Ashton Kutcher ‘lucky to be alive’ after autoimmune disease left him blind and deaf

Ashton Kutcher has said he is “lucky to be alive” after a he was diagnosed with an autoimmune disorder that he says robbed him of sight, hearing and equilibrium.

The actor revealed his diagnosis with vasculitis – an autoimmune disease that inflames the blood vessels – during an episode of Running Wild With Bear Grylls: The Challenge.

In a clip from the program released ahead of its broadcast, the star and venture capitalist told host Grylls that the affliction had come on two years ago, and it had taken a year to recover.

“You don’t really appreciate it until it’s gone, until you go, ‘I don’t know if I’m ever gonna be able to see again,’” Kutcher said. “I don’t know if I’m gonna be able to hear again, I don’t know if I’m going to be able to walk again.’”

Kutcher, known for his roles in That ’70s Show and The Butterfly Effect, added that he was “lucky to be alive” after what had been “a terrifying journey”, but one that made him strong and resilient.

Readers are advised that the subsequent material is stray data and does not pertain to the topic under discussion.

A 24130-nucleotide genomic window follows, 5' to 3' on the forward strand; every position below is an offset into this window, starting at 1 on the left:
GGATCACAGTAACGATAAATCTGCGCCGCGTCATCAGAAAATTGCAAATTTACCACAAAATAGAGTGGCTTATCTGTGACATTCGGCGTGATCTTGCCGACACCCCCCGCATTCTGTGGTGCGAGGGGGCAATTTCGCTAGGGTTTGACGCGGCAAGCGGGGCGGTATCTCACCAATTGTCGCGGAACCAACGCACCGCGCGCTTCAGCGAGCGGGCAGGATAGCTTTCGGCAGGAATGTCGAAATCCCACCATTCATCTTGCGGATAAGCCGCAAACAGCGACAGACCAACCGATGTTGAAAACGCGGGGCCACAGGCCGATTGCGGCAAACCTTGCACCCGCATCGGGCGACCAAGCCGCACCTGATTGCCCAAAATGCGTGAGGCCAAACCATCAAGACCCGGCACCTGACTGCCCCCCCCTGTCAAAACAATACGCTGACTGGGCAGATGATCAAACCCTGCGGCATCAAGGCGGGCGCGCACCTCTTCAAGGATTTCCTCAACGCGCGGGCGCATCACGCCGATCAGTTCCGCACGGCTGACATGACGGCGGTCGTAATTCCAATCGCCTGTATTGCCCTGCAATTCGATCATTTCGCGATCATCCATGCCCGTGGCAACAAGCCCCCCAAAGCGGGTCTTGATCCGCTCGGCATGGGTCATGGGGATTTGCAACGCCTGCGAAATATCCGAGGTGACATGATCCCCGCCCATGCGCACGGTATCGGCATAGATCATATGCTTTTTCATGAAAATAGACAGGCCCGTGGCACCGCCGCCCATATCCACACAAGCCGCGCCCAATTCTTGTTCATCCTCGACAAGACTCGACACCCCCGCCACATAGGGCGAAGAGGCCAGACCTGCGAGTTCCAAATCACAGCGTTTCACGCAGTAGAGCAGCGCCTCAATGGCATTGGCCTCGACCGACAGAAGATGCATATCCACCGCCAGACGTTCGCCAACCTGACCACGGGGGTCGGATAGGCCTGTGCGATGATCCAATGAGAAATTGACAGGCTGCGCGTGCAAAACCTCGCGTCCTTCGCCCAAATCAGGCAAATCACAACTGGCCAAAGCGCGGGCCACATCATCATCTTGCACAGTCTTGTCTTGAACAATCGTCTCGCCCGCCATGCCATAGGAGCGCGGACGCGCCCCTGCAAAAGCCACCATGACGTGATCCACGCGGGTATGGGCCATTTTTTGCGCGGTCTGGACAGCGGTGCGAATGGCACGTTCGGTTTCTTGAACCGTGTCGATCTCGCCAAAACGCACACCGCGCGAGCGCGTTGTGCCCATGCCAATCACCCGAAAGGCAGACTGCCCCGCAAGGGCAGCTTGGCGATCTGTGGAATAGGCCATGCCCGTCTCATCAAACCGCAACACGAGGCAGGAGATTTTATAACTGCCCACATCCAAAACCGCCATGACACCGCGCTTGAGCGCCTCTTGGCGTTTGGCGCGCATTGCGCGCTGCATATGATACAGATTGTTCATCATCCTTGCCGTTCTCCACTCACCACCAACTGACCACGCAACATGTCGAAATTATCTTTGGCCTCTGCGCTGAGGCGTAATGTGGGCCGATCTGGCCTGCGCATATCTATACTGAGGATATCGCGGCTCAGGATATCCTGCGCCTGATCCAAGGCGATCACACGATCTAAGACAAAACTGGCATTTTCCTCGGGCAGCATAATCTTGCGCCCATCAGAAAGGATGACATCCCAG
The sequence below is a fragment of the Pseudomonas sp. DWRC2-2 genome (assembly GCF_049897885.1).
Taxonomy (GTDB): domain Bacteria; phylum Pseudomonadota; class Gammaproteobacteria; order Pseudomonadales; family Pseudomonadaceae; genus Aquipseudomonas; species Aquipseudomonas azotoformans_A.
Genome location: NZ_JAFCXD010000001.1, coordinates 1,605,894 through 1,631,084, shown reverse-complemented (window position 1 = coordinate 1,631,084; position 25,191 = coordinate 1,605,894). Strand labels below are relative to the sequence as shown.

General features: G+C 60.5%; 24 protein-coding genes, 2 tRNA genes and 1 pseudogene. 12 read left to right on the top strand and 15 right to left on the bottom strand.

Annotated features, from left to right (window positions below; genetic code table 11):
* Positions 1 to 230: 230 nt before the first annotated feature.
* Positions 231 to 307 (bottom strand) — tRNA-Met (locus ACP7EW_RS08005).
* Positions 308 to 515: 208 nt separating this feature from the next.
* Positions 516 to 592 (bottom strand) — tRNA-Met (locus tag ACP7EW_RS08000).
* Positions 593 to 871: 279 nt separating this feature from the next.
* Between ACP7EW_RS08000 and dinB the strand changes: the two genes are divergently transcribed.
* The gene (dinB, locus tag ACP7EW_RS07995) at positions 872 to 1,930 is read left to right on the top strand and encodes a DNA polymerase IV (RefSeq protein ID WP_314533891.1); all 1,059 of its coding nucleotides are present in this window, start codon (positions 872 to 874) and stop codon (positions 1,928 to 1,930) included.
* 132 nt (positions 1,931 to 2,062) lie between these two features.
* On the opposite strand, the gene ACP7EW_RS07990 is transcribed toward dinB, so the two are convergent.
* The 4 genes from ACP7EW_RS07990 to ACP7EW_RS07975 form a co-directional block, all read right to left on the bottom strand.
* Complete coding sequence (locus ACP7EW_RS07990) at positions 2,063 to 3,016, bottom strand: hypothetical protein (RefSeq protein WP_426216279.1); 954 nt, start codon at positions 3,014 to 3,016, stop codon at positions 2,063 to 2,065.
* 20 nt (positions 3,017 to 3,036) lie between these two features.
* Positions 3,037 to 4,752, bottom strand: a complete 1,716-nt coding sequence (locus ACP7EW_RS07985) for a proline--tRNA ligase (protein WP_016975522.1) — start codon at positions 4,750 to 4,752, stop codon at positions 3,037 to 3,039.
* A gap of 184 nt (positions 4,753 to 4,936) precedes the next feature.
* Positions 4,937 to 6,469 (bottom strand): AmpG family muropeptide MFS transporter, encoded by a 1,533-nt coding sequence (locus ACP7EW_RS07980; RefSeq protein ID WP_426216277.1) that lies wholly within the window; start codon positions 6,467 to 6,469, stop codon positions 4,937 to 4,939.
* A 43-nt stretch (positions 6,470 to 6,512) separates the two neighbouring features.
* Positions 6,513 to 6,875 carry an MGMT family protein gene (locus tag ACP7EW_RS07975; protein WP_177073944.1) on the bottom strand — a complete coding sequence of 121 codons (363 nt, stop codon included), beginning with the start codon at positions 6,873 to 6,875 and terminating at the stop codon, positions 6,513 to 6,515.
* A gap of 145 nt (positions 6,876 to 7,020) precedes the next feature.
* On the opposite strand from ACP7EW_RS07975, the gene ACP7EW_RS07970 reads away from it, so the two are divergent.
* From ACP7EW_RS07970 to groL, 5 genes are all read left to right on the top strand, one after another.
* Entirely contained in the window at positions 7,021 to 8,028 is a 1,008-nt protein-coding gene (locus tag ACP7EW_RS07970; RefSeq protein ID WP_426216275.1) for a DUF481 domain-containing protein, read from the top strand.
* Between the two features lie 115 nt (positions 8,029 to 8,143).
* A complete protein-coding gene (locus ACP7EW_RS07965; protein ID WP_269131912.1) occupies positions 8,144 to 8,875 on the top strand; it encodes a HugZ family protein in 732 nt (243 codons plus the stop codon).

Common symptoms of vasculitis, which causes blood vessels to swell and narrow, include fever, headache and fatigue. It can also cause ringing in the ears, numbness in the extremities and bleeding in the lungs. At its most extreme, it can cause blindness or aneurysms.

Kutcher did not reveal which type of the ailment he’d suffered from.

Questions about the autoimmune disease, which can occur in the young and old, grew more acute at the height of the Covid-19 pandemic when American and British health agencies warned of a possible link between Covid-19 and Kawasaki disease, a type of vasculitis found in children.

The US Centers for Disease Control and Prevention cautioned against drawing connections between Kawasaki disease and Covid-19.

During the clip, which was filmed in what appeared to be a dense forest, Grylls chimed in empathically.

“What do they say in survival?” Grylls remarked. “Storms make you stronger, and I think he is living proof of that.”